MULTI NATIONAL BASE TARIN KOT, Afghanistan – For many Soldiers, the iconic sound of helicopters in flight, a kind of background soundtrack to their lives, is synonymous with being deployed.

During the last nine months at Multi National Base Tarin Kot, Afghanistan, Spc. Jessica Newton has remained a fixture on the flight line as an armament specialist with D Company, Task Force No Mercy. The daily opportunity to work with helicopters has only increased her respect and interest in the aircraft.

“I enjoy mechanics and the way things work. The fact that we can make something out of nothing,” said Newton, an Orange Park, Fla., native. “When I joined the Army, I knew I wanted to work with rotary wing aircraft. I wanted to be a part of aviation.”

The TF No Mercy flight line is a lesson in controlled chaos, involving a continuous cycle of Soldiers, helicopters, missions and repairs. Even when parked and silent, the aerodynamic design of the AH-64D Apache Longbow gives off the impression of motion. The Apache helicopter is the Army’s premier attack helicopter, equipped with Hellfire missiles, 2.75 inch rockets and a 30-mm machine gun. It is the ultimate ally to ground forces.

As an armament technician, Newton is responsible for a variety of maintenance related tasks on the Apache helicopter to include: loading and unloading aircraft ammunitions, aircraft communications, aircraft sighting systems, and aircraft electrical wiring.

In her late twenties, Newton said she tried working civilian jobs prior to joining the Army, but found them monotonous and unfulfilling. Newton knew she wanted to be a part of a team.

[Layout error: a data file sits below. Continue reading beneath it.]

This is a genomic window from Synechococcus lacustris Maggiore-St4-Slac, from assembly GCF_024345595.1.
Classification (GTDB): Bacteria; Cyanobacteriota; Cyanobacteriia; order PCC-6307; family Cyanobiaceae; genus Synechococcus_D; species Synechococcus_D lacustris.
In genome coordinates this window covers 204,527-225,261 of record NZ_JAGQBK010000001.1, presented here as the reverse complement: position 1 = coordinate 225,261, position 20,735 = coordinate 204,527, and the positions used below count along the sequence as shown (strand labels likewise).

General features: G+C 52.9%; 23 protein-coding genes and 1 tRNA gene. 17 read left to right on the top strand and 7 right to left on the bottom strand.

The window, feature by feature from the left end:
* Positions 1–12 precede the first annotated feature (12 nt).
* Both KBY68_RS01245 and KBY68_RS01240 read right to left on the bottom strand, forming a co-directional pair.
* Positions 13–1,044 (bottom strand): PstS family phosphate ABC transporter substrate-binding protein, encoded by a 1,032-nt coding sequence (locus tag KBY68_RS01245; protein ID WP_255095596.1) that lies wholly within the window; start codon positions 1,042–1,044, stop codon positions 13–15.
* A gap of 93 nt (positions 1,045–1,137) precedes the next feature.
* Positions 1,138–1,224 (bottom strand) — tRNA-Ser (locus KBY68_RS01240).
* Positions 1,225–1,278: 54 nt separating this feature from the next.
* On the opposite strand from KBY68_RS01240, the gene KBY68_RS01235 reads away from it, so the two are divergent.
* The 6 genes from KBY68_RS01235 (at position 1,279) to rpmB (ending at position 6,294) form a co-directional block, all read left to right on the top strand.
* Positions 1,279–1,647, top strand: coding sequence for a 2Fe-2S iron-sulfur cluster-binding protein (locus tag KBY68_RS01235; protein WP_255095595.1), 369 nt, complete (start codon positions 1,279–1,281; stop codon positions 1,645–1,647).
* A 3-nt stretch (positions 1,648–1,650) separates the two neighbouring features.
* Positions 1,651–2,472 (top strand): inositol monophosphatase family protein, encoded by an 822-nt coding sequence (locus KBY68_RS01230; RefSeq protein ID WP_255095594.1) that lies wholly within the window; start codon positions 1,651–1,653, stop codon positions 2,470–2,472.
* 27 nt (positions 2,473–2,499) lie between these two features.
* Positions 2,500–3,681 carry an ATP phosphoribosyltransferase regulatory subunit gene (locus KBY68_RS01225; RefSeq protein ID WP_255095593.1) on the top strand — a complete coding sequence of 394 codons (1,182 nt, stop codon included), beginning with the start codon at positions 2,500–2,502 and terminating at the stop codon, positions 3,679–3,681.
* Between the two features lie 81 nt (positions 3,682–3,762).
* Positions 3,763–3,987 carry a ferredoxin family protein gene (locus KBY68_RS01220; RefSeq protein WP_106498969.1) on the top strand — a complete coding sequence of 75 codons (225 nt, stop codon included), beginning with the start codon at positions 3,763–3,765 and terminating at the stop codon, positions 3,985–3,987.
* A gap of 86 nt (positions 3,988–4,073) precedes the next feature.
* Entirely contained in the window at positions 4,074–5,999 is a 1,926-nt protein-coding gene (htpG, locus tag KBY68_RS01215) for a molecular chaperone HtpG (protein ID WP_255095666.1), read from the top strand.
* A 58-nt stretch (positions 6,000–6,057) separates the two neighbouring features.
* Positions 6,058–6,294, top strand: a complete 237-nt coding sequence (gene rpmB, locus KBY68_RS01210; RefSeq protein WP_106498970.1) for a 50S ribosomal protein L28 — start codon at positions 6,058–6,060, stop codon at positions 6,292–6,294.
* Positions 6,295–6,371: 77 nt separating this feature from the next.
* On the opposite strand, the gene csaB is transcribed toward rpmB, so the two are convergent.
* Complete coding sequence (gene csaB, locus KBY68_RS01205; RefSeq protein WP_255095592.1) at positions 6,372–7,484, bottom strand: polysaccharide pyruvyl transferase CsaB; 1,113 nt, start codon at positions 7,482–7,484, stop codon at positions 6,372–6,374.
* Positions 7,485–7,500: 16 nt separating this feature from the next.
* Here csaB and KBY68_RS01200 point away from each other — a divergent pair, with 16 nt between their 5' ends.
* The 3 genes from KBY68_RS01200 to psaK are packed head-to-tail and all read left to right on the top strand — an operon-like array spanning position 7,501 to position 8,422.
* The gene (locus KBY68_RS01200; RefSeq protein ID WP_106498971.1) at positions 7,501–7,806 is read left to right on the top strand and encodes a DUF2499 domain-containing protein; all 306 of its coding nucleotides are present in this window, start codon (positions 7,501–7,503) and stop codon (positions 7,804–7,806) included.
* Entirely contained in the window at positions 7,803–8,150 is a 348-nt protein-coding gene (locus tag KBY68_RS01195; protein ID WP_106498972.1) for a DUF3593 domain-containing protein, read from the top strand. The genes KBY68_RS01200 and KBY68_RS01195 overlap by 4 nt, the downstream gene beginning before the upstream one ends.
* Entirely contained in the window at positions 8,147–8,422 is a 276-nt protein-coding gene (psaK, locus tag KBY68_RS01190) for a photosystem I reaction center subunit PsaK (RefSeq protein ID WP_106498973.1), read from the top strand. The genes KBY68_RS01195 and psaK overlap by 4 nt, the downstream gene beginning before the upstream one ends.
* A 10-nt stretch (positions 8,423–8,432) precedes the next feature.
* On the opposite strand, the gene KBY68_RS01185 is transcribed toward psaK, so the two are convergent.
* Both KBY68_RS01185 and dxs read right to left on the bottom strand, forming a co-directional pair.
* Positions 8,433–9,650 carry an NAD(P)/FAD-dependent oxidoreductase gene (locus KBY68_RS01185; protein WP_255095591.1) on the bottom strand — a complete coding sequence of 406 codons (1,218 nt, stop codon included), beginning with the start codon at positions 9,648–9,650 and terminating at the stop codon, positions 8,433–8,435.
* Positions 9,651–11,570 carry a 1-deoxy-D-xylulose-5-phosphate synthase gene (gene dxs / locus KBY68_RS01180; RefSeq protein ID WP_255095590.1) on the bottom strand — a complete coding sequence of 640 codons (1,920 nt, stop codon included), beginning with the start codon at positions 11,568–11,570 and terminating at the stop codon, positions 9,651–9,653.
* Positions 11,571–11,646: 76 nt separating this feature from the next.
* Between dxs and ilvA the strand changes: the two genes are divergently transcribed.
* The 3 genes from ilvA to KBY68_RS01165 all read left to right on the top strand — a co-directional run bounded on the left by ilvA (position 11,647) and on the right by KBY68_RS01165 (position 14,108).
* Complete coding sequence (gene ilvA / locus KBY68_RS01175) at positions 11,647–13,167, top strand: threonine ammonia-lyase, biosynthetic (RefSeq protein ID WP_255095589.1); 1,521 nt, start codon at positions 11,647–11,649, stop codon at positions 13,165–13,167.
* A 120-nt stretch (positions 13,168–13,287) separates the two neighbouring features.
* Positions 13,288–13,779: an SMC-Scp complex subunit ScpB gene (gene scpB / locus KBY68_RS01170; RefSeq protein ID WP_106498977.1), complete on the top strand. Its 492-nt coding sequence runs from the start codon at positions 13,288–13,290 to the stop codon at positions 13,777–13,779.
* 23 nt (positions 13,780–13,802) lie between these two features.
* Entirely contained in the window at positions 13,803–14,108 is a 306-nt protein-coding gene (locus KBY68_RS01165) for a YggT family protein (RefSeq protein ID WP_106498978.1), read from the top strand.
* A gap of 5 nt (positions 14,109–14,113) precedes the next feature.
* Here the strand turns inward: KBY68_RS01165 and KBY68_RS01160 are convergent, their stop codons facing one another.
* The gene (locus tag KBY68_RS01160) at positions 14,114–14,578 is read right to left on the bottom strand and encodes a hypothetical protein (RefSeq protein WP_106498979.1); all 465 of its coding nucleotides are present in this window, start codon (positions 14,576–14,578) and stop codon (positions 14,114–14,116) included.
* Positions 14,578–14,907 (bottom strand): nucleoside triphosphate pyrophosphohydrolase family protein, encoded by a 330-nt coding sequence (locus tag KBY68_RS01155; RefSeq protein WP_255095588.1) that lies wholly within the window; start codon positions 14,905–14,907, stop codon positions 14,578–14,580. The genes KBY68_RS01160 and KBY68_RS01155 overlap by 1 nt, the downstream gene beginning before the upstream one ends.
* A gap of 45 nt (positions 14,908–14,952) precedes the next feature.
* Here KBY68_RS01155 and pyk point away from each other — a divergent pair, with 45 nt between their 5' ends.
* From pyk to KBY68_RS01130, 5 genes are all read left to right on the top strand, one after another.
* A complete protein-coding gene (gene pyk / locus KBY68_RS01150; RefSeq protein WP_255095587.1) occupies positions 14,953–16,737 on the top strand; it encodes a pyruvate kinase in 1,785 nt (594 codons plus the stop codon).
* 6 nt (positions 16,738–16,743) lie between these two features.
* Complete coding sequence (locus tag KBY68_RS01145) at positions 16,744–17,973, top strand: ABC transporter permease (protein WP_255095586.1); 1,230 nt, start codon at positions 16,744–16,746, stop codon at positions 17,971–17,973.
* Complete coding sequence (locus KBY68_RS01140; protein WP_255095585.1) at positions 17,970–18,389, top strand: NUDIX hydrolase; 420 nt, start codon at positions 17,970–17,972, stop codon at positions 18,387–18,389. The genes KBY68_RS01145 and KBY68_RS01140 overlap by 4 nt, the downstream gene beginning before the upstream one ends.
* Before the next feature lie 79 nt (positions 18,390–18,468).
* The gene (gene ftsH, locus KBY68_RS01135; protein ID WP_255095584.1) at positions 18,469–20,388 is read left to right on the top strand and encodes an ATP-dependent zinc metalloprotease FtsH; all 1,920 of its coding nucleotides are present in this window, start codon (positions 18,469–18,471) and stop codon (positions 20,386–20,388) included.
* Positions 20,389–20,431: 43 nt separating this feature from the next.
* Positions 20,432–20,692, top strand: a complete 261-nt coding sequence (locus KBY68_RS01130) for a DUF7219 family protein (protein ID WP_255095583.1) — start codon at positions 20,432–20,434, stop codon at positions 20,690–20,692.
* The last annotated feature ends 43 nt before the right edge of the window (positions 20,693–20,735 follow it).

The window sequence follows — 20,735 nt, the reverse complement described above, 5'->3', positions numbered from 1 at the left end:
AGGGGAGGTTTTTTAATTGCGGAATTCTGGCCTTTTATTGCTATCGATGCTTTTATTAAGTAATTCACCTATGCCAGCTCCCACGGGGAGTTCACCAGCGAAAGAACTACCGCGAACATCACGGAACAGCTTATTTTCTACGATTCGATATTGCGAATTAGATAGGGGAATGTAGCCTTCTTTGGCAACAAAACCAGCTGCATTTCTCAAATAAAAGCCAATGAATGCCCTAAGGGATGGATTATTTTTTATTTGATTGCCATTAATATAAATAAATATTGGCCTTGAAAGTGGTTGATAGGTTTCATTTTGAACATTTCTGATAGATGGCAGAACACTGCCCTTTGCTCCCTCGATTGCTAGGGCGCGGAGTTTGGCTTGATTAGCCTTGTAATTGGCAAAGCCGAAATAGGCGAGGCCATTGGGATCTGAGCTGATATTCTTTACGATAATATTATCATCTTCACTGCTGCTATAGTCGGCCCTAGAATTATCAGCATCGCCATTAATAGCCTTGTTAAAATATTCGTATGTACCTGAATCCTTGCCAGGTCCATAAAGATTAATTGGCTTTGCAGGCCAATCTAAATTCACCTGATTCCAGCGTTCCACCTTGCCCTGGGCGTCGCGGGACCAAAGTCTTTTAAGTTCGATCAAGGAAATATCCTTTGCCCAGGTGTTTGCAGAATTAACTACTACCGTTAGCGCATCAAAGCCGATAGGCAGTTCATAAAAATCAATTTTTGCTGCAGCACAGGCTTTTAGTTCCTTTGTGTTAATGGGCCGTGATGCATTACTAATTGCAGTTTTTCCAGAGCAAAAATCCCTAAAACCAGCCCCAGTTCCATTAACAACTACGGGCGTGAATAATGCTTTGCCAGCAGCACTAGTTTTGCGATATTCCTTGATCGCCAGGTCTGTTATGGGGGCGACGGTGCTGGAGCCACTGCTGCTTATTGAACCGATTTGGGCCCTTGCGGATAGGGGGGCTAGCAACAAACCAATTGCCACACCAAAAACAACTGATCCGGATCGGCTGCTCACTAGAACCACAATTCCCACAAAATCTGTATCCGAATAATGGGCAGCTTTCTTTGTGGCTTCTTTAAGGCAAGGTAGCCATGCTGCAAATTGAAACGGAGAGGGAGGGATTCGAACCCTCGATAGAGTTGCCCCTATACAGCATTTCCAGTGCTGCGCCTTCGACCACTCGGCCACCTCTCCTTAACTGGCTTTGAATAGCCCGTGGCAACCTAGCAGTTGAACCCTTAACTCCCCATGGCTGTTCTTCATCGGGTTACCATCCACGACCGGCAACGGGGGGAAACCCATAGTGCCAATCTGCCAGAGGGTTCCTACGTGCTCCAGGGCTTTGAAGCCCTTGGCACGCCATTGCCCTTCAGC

“With the Army, you have a drive that you are doing something for the people around you,” said Newton. “I know I am in Afghanistan, but being with my shop and my unit is like a home away from home. When you are down, they’ll drive you. They won’t let you fall back, and that’s awesome.”

Newton’s quiet, Southern drawl belies the fact that she is a determined, hard-worker, but the unit’s leadership notices her constant desire to learn and advance in her career field.

“I’ve worked with Newton for about a year now. She’s one of the quickest learners that we’ve had,” said Staff Sgt. Dean Hess, senior armament maintenance supervisor, D Co., TF No Mercy.
Hess previously deployed to Iraq and is on his second deployment to Afghanistan. He said each Soldier has different qualities and it is the role of a non-commissioned officer to bring out the best in them.

“One of the things I am looking for in a good Soldier is one who pays attention to their job and knows their job. With our job, every repair that we do on an aircraft, the pilots’ lives are at stake. Newton is very dependable,” said Hess, a Clearwater, Fla., native .

Newton said her ultimate goal was to apply for acceptance into the Warrant Officer Course in order to become a helicopter pilot, but until then, she is more than happy working with her hands and making sure everything is done right to make the mission happen.

“If we aren’t doing our job, [pilots] can’t do their job, and if they can’t do their job, they aren’t helping the Soldiers on the ground. That’s why it’s important that we are always striving to get better and learn more,” said Newton.

Video: Obama Accepts McChrystal’s Resignation – Petraeus Takes Over

No surprises here:

President Barack Obama accepted the resignation of Gen. Stanley McChrystal “with considerable regret” and nominated Gen. David Petraeus, the head of the U.S. Central Command. The moves come in the wake of the revelation that Rolling Stone magazine would publish politically explosive remarks made by the general and his aides about key administration officials.

While it’s hard to argue with McChrystal’s reported positions on his civilian leaders it’s also hard to argue that the behavior captured in the Rolling Stone piece is acceptable. This is an unfortunate end to an honorable career.